US Election 2020: Joe Biden, Kamala Harris say it’s time to heal
The President-elect also said he will announce a team of Transition Advisers on Monday to make a blueprint out of his campaign’s Covid-19 plan that is ready for implementation from January 20, 2021, the day he is sworn in as president.Updated: Nov 09, 2020, 06:24 IST
US President-elect Joe Biden called for an end to the “grim era of demonisation” and reached out to disappointed supporters of President Donald Trump, asking them to “give each other a chance” in a victory speech aimed unmistakably at unifying a bitterly divided country, saying it was “time to heal”.
The President-elect also said he will announce a team of Transition Advisers on Monday to make a blueprint out of his campaign’s Covid-19 plan that is ready for implementation from January 20, 2021, the day he is sworn in as president.
Vice-President-elect Kamala Harris, who notched up a bunch of firsts as the first black woman and Indian-descent American elected to the high office, introduced Biden in a speech in which she spoke feelingly of her late mother Shyamala Gopalan Harris as the “woman most responsible for my presence here today”.“While I may be the first woman in this office, I will not be the last,” Harris said in her speech Saturday night.
“...Now is when the real work begins. The hard work. The necessary work. The good work. The essential work to save lives and beat this pandemic. To rebuild our economy so it works for working people.To root out systemic racism in our justice system and society. To combat the climate crisis.To unite our country and heal the soul of our nation,” she said.
Biden did not address Trump directly by name in his speech but did reach out to his supporters and voters. “To those who voted for President Trump, I understand your disappointment tonight. I’ve lost a couple of elections myself,” he said, adding: “But now, let’s give each other a chance. It’s time to put away the harsh rhetoric. To lower the temperature. To see each other again. To listen to each other again.To make progress, we must stop treating our opponents as our enemy. We are not enemies. We are Americans.” He returned to the theme of unity later in a clear sign of his priorities. “I ran as a proud Democrat. I will now be an American president. I will work as hard for those who didn’t vote for me — as those who did. Let this grim era of demonisation in America begin to end — here and now.”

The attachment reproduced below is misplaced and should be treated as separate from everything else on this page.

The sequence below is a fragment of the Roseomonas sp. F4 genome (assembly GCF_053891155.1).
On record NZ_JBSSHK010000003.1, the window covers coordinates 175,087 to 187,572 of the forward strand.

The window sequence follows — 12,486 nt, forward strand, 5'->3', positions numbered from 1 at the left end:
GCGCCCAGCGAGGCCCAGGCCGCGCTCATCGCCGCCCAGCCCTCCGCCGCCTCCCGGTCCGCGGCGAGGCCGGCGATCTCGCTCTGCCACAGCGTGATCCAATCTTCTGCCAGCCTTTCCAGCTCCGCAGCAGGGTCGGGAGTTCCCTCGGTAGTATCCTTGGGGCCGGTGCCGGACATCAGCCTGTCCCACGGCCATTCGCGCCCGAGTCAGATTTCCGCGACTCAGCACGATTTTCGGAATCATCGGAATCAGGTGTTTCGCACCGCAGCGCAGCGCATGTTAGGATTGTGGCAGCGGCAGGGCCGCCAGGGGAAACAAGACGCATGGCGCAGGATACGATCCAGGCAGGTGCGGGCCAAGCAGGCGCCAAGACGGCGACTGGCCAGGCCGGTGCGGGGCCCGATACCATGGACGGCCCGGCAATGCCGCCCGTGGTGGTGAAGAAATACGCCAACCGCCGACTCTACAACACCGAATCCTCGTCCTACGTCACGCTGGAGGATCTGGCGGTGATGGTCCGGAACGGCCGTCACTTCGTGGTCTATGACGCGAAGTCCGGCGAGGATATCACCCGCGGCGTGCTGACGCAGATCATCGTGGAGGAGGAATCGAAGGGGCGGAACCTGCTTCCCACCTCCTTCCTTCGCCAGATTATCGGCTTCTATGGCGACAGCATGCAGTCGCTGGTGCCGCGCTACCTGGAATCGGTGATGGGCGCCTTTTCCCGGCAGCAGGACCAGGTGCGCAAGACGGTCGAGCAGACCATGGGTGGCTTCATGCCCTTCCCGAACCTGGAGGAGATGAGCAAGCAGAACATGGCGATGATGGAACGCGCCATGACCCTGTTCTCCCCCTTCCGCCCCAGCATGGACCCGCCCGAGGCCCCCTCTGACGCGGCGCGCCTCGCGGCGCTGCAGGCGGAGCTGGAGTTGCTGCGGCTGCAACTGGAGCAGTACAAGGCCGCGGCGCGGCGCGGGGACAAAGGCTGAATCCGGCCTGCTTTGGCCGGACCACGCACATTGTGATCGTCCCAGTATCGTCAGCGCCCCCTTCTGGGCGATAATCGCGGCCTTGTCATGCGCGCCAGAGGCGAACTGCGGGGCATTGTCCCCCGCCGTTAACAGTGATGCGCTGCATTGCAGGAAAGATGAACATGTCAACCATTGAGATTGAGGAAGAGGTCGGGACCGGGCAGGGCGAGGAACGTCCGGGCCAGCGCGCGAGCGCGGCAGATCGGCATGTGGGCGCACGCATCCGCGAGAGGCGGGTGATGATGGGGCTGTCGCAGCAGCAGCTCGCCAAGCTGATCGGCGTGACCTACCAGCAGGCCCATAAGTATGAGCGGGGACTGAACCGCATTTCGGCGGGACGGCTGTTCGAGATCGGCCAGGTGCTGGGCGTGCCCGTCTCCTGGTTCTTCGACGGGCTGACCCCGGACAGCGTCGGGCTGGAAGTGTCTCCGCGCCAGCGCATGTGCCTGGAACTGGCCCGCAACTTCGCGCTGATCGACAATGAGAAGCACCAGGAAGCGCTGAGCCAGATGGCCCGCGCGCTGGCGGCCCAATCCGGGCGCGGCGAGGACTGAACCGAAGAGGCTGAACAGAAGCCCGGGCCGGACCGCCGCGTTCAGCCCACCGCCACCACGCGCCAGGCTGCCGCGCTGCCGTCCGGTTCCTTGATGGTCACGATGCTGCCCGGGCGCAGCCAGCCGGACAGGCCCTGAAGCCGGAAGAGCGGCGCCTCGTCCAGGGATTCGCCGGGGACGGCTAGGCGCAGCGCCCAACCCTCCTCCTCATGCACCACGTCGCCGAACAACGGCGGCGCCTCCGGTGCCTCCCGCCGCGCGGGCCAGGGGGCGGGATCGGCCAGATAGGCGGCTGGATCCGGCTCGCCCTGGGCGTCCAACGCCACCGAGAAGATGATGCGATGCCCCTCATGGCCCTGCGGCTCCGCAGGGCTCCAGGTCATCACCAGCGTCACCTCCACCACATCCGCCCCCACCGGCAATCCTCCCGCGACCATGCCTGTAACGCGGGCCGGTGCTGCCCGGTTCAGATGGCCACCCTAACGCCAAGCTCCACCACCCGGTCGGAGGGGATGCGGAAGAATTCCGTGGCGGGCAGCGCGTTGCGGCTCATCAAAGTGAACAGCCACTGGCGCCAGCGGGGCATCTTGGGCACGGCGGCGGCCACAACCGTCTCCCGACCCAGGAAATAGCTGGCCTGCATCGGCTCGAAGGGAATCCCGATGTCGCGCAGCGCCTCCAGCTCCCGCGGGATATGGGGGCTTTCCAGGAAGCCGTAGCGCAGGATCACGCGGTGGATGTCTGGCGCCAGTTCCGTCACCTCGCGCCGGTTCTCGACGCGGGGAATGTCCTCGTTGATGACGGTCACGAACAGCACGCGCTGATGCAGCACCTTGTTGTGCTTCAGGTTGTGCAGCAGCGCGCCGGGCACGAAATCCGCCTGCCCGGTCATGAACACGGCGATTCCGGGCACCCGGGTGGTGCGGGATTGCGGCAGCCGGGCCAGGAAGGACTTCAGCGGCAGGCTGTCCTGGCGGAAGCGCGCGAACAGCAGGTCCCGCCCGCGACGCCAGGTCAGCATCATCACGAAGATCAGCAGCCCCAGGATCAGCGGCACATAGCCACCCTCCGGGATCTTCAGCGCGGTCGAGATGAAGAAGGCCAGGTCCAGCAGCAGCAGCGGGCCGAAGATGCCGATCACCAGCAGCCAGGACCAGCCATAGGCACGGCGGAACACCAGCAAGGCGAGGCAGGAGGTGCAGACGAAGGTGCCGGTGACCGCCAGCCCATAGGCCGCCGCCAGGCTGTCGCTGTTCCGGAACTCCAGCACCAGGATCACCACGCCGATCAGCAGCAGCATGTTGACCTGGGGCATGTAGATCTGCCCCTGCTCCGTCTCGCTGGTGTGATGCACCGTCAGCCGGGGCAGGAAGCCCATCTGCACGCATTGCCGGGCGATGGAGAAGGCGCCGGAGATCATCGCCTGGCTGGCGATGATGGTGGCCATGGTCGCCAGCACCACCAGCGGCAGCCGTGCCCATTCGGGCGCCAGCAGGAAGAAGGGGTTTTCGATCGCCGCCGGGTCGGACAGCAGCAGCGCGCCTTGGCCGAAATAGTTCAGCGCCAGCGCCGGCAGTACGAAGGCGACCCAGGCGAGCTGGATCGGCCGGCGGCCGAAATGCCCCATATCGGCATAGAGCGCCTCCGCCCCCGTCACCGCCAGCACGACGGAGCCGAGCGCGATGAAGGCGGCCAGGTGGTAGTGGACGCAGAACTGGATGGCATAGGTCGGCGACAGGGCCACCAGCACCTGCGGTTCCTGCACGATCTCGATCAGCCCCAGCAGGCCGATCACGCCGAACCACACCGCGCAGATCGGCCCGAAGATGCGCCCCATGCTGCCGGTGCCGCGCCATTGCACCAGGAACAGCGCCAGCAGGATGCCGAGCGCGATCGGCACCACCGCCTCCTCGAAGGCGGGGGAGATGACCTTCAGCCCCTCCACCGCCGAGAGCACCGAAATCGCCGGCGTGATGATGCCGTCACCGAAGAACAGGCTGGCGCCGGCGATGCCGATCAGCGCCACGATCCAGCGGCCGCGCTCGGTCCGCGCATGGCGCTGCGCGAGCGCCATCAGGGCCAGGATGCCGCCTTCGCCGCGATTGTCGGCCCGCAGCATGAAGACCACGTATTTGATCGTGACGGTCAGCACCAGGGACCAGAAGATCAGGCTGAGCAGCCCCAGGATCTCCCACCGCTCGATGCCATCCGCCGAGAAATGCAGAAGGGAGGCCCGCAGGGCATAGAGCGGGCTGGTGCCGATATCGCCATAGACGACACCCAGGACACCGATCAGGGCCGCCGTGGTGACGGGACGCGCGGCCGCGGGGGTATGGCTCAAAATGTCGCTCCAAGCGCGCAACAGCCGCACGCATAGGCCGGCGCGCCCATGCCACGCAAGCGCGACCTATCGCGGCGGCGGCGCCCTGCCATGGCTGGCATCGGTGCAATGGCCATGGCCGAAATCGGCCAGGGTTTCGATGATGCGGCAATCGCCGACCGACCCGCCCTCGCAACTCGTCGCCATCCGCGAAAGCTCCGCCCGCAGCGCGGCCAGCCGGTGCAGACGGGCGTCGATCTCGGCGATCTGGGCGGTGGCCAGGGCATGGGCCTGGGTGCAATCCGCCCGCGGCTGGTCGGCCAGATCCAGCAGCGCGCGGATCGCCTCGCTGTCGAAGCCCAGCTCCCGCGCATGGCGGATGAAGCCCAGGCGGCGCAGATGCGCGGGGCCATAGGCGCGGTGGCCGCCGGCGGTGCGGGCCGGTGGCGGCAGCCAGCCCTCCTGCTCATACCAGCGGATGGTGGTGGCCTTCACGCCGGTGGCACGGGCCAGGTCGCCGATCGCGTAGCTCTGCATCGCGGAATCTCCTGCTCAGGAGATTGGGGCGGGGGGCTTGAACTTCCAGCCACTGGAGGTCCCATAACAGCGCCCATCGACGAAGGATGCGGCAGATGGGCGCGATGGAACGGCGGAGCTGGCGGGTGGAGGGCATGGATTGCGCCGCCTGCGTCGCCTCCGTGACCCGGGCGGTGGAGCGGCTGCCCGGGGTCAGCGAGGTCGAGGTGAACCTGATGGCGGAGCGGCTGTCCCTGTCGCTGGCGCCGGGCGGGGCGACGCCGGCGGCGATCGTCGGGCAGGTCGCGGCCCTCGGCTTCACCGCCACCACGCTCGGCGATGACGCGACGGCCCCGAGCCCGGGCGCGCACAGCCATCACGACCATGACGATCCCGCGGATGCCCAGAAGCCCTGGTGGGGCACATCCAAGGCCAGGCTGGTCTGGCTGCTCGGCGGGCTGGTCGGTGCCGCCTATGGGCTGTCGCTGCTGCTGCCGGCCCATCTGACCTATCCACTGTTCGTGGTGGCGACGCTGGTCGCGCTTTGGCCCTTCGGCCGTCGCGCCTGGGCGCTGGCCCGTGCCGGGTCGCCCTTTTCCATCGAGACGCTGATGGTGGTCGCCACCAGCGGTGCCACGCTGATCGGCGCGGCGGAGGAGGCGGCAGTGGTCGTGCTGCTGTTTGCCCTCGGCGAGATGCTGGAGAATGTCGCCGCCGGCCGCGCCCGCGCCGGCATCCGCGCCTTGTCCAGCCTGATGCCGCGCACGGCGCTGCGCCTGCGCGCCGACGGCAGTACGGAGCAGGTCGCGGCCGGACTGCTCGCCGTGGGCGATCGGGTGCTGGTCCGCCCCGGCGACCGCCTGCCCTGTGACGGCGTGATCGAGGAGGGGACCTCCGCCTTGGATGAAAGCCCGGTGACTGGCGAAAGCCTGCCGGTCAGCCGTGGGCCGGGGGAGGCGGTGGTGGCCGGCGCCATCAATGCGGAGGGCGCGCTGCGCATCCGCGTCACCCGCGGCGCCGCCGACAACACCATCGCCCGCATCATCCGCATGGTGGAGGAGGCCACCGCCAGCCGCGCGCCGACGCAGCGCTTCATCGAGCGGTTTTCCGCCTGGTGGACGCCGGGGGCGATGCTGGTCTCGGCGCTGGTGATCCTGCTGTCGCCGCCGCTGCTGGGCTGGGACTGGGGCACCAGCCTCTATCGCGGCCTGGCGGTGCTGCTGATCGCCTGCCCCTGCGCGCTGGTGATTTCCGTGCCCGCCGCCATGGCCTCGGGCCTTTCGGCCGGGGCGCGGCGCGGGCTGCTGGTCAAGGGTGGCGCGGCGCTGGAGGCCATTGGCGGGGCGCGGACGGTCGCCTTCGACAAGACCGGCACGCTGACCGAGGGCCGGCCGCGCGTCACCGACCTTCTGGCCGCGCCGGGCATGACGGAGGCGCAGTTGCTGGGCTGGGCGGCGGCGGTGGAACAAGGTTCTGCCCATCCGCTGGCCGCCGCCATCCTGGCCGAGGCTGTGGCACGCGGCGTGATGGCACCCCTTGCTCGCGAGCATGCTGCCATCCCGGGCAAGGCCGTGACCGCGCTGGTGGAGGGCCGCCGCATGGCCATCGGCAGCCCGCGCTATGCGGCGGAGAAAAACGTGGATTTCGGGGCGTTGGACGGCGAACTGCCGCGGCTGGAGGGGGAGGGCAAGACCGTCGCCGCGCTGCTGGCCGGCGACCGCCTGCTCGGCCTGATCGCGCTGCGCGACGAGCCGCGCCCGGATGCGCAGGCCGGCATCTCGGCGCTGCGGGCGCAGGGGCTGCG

Biden, who is known for his ability to work across aisle, addressed himself to US Congress, which is a divided body. Democrats control the House of Representatives, although with a narrowed majority. Republicans control the Senate, but things could change because two seats will be settled in a January election. “The refusal of Democrats and Republicans to cooperate with one another is not due to some mysterious force beyond our control,” he said. “It’s a decision. It’s a choice we make. And if we can decide not to cooperate, then we can decide to cooperate. And I believe that this is part of the mandate from the American people. They want us to cooperate.”
Biden and Harris spoke at a victory party in Wilmington, Delaware, amid honking of car horns — it was a drive-in rally — and much cheering. They were joined later by their spouses Jill Biden and Doug Emhoff, and their families — including Biden’s son Hunter Biden, who was targeted by the Trump campaign — for the ceremonial photo-ops, which were followed by fireworks. Biden clinched the race after winning Pennsylvania, the tipping-point state that had kept the nation and the world on edge as it took five days to count its votes, mainly the record high volumes of mailed ballots. Biden has won 290 electoral college votes — needed 270 to win — to Trump’s 214. But these numbers will change as the remaining states wrap up their counting — Arizona, Alaska, Nevada, Georgia and North Carolina. Biden won a record 74 million votes, which is the highest number of votes won by any American presidential nominee. Trump, with 70 million, is second. These numbers will also change as remaining votes from the record turnout of 160 million are counted.
Biden’s victory speech would have followed a concession speech or a call from the losing candidate, as is the practice. But President Trump has not only refused to concede the election but has accused the President-elect of “rushing to falsely pose as the winner”.
Wisconsin and Georgia were headed for recounts, but Trump’s lawsuits, and those filed by Republican allies have modest to no impact thus far. Undeterred, the campaign filed another one on Saturday in Arizona, hours after Biden was declared winner.